by Joy Wongimage1Image from my zine FOREVER IS A LONG TIME. Acryl gouache and graphite on frosted mylar. 2016

My high school art teacher, whom I am still close with today, once told me a tip: if you start to hate the work you’re making, then you’re getting somewhere. If you get to a point where you want to throw the piece out the window, or break your computer, then you are actually really close to the end– just getting over that hump is the worst part. It is the last haze before clarity.

For this post, I had two beginnings running through my head, about creative people and their childhood, about knowing as a kid that you had a “gift” or an overwhelming, even hazardous urge to create. And then I had the same line repeating in my head : I don’t make political work.

There is a certain naïveté in saying one doesn’t make political work. Making is political. To go against the grain, develop a new class of creative labourers and fabricators, or to have the privilege of leisure and the access to financial means to make; art-making is always political.

Good writing is hinged on specificity, and maybe what I specifically meant was that I don’t make the right kind of political work. The foremothers of artwork that I am drawn to, like Louise Bourgeois and Kiki Smith, like Jenny Salville and Tracey Emin, are all significant figures making work about the body, about abjection and beauty and their work hints at death. They are all political in their making, be it through the medium handling, or the technique, or in some often reductive theoretical prose, political because they are women makers. I related to the topics these artists wrestled with, and to them as humans, because I too am a woman maker, and I also wrestle with the politics of the human body, of death and feminity.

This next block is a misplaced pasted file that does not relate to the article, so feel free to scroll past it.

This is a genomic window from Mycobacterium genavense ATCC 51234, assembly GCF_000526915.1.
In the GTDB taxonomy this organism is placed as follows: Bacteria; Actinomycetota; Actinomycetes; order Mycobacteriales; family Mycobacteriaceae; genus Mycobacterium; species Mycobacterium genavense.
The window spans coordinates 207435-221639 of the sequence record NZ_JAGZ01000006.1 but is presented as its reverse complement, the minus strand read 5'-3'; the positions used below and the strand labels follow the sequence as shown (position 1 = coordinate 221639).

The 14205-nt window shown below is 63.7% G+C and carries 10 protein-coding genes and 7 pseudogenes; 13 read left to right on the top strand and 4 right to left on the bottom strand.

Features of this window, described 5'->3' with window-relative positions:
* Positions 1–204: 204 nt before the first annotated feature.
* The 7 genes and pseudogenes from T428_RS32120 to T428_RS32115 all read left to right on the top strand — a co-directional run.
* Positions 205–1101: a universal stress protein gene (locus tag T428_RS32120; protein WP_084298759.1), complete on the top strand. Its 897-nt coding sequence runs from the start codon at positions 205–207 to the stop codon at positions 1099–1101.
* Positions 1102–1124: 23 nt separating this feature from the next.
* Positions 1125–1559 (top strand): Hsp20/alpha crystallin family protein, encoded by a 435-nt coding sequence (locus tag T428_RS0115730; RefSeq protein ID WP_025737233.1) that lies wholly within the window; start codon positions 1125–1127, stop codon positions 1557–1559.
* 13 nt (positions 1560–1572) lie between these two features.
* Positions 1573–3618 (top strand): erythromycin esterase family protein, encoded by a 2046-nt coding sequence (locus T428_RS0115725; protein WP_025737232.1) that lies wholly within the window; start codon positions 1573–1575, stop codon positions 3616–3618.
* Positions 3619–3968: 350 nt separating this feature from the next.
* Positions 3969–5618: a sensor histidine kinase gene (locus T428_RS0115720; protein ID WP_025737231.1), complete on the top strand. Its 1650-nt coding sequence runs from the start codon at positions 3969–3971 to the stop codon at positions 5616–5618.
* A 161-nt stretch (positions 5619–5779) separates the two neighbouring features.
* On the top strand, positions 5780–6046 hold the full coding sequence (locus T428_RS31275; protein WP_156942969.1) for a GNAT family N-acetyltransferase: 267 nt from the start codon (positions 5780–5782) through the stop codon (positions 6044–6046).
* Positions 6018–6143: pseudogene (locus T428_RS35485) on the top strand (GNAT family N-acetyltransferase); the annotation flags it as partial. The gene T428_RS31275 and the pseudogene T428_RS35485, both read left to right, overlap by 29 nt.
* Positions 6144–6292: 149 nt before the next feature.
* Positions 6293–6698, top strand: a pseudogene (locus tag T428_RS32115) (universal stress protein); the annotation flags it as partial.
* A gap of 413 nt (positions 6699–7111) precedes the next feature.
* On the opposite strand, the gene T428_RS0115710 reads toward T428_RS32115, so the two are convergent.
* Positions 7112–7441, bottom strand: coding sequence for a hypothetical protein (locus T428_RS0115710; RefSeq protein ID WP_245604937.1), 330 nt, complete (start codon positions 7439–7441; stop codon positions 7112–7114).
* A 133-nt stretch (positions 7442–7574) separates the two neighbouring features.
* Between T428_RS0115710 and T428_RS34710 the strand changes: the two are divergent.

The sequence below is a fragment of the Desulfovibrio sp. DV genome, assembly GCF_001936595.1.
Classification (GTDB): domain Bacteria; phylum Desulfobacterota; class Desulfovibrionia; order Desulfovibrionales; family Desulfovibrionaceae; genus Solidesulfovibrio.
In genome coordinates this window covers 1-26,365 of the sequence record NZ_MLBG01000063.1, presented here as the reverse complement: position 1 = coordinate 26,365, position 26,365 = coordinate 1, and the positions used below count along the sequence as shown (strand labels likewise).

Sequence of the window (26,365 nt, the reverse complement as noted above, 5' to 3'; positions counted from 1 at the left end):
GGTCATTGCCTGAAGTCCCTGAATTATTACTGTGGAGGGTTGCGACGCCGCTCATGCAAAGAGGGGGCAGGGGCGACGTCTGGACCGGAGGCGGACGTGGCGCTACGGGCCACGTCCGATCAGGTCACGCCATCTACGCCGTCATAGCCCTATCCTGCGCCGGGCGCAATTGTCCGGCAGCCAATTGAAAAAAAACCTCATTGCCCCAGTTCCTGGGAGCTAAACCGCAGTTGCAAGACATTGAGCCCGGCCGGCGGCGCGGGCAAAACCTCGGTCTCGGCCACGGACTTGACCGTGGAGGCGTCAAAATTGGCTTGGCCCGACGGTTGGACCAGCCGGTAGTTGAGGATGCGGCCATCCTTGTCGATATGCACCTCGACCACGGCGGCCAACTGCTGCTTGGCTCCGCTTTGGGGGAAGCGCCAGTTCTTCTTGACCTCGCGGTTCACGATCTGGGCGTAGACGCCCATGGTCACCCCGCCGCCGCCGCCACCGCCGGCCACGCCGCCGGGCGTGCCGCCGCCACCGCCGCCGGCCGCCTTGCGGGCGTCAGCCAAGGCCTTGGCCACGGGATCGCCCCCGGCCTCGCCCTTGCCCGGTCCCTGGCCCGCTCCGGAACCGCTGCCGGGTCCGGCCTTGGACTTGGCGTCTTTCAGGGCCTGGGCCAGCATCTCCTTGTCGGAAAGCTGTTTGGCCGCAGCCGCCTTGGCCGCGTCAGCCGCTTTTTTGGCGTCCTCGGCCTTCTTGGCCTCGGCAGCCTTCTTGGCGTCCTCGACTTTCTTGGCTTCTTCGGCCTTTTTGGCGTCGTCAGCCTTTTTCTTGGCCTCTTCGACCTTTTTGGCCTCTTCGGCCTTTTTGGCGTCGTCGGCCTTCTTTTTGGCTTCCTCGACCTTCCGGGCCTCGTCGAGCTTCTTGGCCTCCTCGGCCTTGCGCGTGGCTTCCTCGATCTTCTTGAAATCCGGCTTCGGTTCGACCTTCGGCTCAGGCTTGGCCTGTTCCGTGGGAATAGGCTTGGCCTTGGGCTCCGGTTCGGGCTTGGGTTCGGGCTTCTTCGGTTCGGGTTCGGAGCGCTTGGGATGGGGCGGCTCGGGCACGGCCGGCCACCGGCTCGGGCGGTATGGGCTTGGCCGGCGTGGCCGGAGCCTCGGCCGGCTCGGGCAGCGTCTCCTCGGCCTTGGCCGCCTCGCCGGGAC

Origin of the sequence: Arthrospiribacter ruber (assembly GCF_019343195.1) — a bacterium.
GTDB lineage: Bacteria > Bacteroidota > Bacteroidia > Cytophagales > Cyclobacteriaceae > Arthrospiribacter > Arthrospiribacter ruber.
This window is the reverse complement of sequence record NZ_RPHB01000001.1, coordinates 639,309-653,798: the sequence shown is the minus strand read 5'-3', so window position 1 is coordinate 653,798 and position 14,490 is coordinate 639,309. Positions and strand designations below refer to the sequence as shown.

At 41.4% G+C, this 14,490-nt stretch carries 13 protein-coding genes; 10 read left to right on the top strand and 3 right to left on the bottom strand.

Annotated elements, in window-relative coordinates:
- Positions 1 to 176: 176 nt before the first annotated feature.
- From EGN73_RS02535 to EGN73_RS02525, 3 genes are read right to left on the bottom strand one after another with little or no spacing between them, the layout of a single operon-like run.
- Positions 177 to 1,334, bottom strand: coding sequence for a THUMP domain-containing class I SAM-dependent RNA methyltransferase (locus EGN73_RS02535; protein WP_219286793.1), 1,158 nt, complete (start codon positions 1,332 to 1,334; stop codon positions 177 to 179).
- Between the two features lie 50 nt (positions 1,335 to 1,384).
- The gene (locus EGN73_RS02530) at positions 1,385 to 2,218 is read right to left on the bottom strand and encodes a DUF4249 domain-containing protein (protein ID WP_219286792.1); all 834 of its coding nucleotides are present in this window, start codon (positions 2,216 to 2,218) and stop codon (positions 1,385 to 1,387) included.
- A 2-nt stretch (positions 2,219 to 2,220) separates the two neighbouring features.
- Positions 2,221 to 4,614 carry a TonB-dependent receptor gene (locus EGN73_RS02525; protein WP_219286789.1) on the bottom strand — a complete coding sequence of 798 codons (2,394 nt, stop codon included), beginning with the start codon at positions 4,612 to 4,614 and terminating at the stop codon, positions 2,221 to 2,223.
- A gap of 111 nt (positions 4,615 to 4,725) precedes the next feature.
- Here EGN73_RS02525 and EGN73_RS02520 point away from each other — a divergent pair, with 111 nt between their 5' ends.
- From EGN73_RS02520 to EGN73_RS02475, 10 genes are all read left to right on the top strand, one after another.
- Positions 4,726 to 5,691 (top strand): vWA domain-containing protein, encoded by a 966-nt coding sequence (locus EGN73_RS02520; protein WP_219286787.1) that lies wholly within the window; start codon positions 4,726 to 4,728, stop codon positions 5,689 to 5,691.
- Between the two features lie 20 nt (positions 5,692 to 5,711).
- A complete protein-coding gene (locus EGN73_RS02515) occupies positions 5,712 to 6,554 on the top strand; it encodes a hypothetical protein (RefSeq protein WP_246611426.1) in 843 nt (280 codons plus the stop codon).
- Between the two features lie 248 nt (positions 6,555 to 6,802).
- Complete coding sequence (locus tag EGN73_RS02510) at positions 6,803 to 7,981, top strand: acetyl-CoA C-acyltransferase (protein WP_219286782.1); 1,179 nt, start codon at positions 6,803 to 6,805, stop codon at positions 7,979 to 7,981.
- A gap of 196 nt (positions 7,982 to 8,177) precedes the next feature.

Joy Wong is an interdisciplinary artist and writer working in the GTA. She can be found at